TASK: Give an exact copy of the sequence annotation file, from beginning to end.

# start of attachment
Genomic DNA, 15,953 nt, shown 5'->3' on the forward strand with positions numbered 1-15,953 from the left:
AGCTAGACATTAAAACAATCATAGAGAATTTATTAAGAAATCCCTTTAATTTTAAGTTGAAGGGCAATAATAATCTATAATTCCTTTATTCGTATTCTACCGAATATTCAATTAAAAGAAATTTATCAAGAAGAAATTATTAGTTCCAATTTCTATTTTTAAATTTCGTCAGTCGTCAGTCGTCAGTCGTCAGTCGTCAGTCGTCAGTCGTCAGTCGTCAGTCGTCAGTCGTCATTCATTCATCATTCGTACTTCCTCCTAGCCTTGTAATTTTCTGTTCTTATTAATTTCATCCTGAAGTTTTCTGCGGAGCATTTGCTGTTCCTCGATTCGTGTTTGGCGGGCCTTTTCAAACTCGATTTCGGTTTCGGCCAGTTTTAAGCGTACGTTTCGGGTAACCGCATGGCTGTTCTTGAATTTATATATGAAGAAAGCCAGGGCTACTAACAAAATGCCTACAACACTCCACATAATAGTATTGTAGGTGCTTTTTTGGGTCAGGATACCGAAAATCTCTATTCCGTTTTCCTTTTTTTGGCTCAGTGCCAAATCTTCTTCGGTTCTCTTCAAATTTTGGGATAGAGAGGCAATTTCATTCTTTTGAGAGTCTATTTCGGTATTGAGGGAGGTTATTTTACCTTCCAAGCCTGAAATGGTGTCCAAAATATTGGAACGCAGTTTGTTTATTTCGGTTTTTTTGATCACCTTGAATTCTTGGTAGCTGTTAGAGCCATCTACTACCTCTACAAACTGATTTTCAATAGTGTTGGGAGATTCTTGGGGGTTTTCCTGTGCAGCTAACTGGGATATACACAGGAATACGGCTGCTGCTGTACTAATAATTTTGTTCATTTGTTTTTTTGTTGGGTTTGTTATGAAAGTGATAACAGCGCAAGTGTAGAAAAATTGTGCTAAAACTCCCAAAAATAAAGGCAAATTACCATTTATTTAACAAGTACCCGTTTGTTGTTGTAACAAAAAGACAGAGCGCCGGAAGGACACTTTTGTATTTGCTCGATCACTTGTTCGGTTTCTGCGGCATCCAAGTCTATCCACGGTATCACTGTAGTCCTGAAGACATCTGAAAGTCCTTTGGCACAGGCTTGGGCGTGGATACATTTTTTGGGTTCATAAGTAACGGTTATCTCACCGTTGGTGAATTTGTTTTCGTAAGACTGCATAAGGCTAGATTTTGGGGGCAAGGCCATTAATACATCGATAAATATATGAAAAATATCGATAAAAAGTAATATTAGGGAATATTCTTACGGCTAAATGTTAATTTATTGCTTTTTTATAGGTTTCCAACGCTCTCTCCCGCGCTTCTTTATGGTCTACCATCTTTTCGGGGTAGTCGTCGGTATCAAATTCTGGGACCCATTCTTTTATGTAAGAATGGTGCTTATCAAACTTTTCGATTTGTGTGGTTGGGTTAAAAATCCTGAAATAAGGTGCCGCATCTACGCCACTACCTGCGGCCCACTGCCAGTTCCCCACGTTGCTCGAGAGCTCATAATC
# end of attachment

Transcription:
Genomic DNA, 15,953 nt, shown 5'->3' on the forward strand with positions numbered 1-15,953 from the left:
AGCTAGACATTAAAACAATCATAGAGAATTTATTAAGAAATCCCTTTAATTTTAAGTTGAAGGGCAATAATAATCTATAATTCCTTTATTCGTATTCTACCGAATATTCAATTAAAAGAAATTTATCAAGAAGAAATTATTAGTTCCAATTTCTATTTTTAAATTTCGTCAGTCGTCAGTCGTCAGTCGTCAGTCGTCAGTCGTCAGTCGTCAGTCGTCAGTCGTCAGTCGTCATTCATTCATCATTCGTACTTCCTCCTAGCCTTGTAATTTTCTGTTCTTATTAATTTCATCCTGAAGTTTTCTGCGGAGCATTTGCTGTTCCTCGATTCGTGTTTGGCGGGCCTTTTCAAACTCGATTTCGGTTTCGGCCAGTTTTAAGCGTACGTTTCGGGTAACCGCATGGCTGTTCTTGAATTTATATATGAAGAAAGCCAGGGCTACTAACAAAATGCCTACAACACTCCACATAATAGTATTGTAGGTGCTTTTTTGGGTCAGGATACCGAAAATCTCTATTCCGTTTTCCTTTTTTTGGCTCAGTGCCAAATCTTCTTCGGTTCTCTTCAAATTTTGGGATAGAGAGGCAATTTCATTCTTTTGAGAGTCTATTTCGGTATTGAGGGAGGTTATTTTACCTTCCAAGCCTGAAATGGTGTCCAAAATATTGGAACGCAGTTTGTTTATTTCGGTTTTTTTGATCACCTTGAATTCTTGGTAGCTGTTAGAGCCATCTACTACCTCTACAAACTGATTTTCAATAGTGTTGGGAGATTCTTGGGGGTTTTCCTGTGCAGCTAACTGGGATATACACAGGAATACGGCTGCTGCTGTACTAATAATTTTGTTCATTTGTTTTTTTGTTGGGTTTGTTATGAAAGTGATAACAGCGCAAGTGTAGAAAAATTGTGCTAAAACTCCCAAAAATAAAGGCAAATTACCATTTATTTAACAAGTACCCGTTTGTTGTTGTAACAAAAAGACAGAGCGCCGGAAGGACACTTTTGTATTTGCTCGATCACTTGTTCGGTTTCTGCGGCATCCAAGTCTATCCACGGTATCACTGTAGTCCTGAAGACATCTGAAAGTCCTTTGGCACAGGCTTGGGCGTGGATACATTTTTTGGGTTCATAAGTAACGGTTATCTCACCGTTGGTGAATTTGTTTTCGTAAGACTGCATAAGGCTAGATTTTGGGGGCAAGGCCATTAATACATCGATAAATATATGAAAAATATCGATAAAAAGTAATATTAGGGAATATTCTTACGGCTAAATGTTAATTTATTGCTTTTTTATAGGTTTCCAACGCTCTCTCCCGCGCTTCTTTATGGTCTACCATCTTTTCGGGGTAGTCGTCGGTATCAAATTCTGGGACCCATTCTTTTATGTAAGAATGGTGCTTATCAAACTTTTCGATTTGTGTGGTTGGGTTAAAAATCCTGAAATAAGGTGCCGCATCTACGCCACTACCTGCGGCCCACTGCCAGTTCCCCACGTTGCTCGAGAGCTCATAATC